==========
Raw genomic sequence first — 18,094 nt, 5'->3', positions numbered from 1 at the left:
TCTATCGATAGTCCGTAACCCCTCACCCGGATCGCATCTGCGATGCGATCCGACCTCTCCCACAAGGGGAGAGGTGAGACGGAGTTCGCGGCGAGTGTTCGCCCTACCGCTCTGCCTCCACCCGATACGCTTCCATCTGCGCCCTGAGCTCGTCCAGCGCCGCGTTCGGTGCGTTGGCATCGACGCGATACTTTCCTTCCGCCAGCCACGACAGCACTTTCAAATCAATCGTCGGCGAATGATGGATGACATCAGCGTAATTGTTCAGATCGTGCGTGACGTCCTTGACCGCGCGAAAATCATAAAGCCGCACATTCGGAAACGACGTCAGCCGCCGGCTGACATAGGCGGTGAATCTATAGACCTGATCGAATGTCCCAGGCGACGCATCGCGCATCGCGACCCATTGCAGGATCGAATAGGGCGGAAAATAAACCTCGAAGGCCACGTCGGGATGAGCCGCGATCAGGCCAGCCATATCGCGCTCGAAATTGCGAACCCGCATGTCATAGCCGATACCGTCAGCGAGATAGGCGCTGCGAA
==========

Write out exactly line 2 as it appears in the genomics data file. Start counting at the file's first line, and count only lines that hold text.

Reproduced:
TCTATCGATAGTCCGTAACCCCTCACCCGGATCGCATCTGCGATGCGATCCGACCTCTCCCACAAGGGGAGAGGTGAGACGGAGTTCGCGGCGAGTGTTCGCCCTACCGCTCTGCCTCCACCCGATACGCTTCCATCTGCGCCCTGAGCTCGTCCAGCGCCGCGTTCGGTGCGTTGGCATCGACGCGATACTTTCCTTCCGCCAGCCACGACAGCACTTTCAAATCAATCGTCGGCGAATGATGGATGACATCAGCGTAATTGTTCAGATCGTGCGTGACGTCCTTGACCGCGCGAAAATCATAAAGCCGCACATTCGGAAACGACGTCAGCCGCCGGCTGACATAGGCGGTGAATCTATAGACCTGATCGAATGTCCCAGGCGACGCATCGCGCATCGCGACCCATTGCAGGATCGAATAGGGCGGAAAATAAACCTCGAAGGCCACGTCGGGATGAGCCGCGATCAGGCCAGCCATATCGCGCTCGAAATTGCGAACCCGCATGTCATAGCCGATACCGTCAGCGAGATAGGCGCTGCGAA